Work or play can bring couples together

February 09, 2004|EMILY TOADVINE

James Jenkins and Patsy Burton do-si-doed around the subject for awhile, but they eventually decided to become more than square dancing partners. Dressed in the clothes they wear for square dancing - James likes a bolo tie - and with their grown sons present, they married Jan. 24.

As chiropractors who work together, Callie Garrison and Dennis Short make lots of adjustments for their clients. Right now, they're adapting to life as Mr. and Mrs. Short. They married Jan. 15 on a cruise ship. About 60 friends and family joined them on the honeymoon.

The cruise was perfect for Callie and Dennis because in addition to having chosen the same career, they love to travel.

"That's not common," Callie says. "You don't find someone who every weekend and holiday wants to go see the world."

The Jenkinses met through their hobby whereas the Shorts met while in chiropractic school, but love blossomed for both.


"The love bug bit us and we don't even know when," says Patsy Jenkins, who met her future husband while taking square dancing lessons at the Danville-Boyle County Senior Citizens Center.

The classes began in September. Patsy, who retired last year after a 30-year career at Crickateer and the last few years as a bank teller, decided she wanted to learn.

"It's a social event and it's good exercise," she says.

The Constitution Squares has about 32 members, with most of them couples.

"There were only two unattached men I noticed when I went there," she says, sending a sidelong glance at her husband.

The group has lessons on Thursday nights and then attends dances across the state on Fridays and Saturdays.

For James, the dances filled a void.

"I wanted something to do," he says.

It wasn't long before James sought out a dancing partner.

"He asked me for my phone number after lessons one night. He called and we talked for two hours. We found out we have a lot in common."

Marriage was discussed in their first conversation. It was out of the question.

"We both said we weren't interested in getting married. I just wanted a square dancing partner and he just wanted someone to talk to," Patsy says.

They started out by escorting one another to dances. Next, she started going to Sunday night services at his church. They went out to eat together on a regular basis.

For James, it was Patsy's personality that won his heart.

"She nice," he says.

Patsy warmed to James' sense of humor.

"Everybody loves to pick on him and he picks back at them."

She found that her new square dancing partner was irresistible.

"I fell in love with him the first time he gave me a hug."

It wasn't long before the forbidden subject - marriage - surfaced.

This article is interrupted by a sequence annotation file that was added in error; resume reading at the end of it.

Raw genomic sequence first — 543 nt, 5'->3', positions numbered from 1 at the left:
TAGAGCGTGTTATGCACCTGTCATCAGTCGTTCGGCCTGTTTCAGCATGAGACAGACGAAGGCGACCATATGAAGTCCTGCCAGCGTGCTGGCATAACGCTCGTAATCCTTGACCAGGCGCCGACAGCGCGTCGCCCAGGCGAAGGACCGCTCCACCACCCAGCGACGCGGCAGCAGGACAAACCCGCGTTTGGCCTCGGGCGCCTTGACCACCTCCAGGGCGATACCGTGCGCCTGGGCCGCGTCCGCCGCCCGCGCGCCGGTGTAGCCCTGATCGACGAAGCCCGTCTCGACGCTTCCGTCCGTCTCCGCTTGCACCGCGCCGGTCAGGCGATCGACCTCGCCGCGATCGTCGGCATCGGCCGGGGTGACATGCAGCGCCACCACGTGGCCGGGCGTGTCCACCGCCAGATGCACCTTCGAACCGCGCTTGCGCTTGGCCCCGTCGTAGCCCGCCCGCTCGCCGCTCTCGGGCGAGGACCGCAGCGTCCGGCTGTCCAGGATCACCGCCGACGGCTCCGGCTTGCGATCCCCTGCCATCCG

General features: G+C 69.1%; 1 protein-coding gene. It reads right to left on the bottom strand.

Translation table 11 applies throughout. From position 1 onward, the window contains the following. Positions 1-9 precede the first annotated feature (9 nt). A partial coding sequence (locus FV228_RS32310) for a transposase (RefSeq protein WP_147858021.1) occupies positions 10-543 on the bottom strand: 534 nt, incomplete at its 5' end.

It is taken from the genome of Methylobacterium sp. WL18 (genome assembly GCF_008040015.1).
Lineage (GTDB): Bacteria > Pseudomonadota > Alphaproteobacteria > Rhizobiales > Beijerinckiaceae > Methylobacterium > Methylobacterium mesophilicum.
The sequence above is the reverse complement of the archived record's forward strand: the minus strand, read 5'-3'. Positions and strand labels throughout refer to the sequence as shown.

"He called and said, 'We've got to do something. I think about you all the time. You drive me crazy.'"

Their families expressed concern over their hastiness.

"My sister came over and talked to us and told us to slow down. His son said, 'Please don't get married again.'"

Patsy's son, who lives in Pennsylvania, had a different request.

"My son said, 'Please don't get married until I can meet him.'"

Her son met James and with their children's blessing and a service by the Rev. Bob Salazar, they promenaded home. Those who attended the ceremony were James' son, Michael Jenkins of Washington County; the bride's son, Keith Burton of Wyncote, Pa.; the bride's sister, Garnetta Keller Graham of Lexington; the groom's brother and sister-in-law, Lonnie and Nancy Jenkins of Mercer County; and friends Charolette Salazar, Chris and Jessica Russell and Dennis and Helen Foster.

Now that the family has spoken their piece, James is finding lots of marital advice from the elderly people he stays with as a senior companion.

"They all give me rules of what I should and shouldn't do."

Shorts met at school

The Jenkinses may have found each other through a hobby, but the Shorts met because of their careers. They both were students at Palmer College of Chiropractic in Iowa.

"It's sort of like the Harvard for chiropractics," Dennis says.

A native of Canada, he was a senior there and in a student teacher position. Callie was one of his students when they met. They did not begin dating then.

Their first date was Valentine's Day three years ago.

"I gave her flowers on Valentine's Day, but she asked me out," Dennis says.

Callie quickly clarifies. "I said I couldn't do lunch, but I could do dinner."

During their dates, they were attracted to each other because they found out they came from similar backgrounds.

"Even though we came from different countries, our lives are very much the same."

Their courtship became a long distance one as Dennis graduated and practiced in South America while Callie was finishing school. He came to Callie's hometown of Danville and opened their business, Danville Family Chiropractic, in the old post office building a few weeks before she graduated.

They opened their business together two years ago, knowing that they eventually would seal their arrangement with a lifelong commitment. He proposed at Christmas in 2002.

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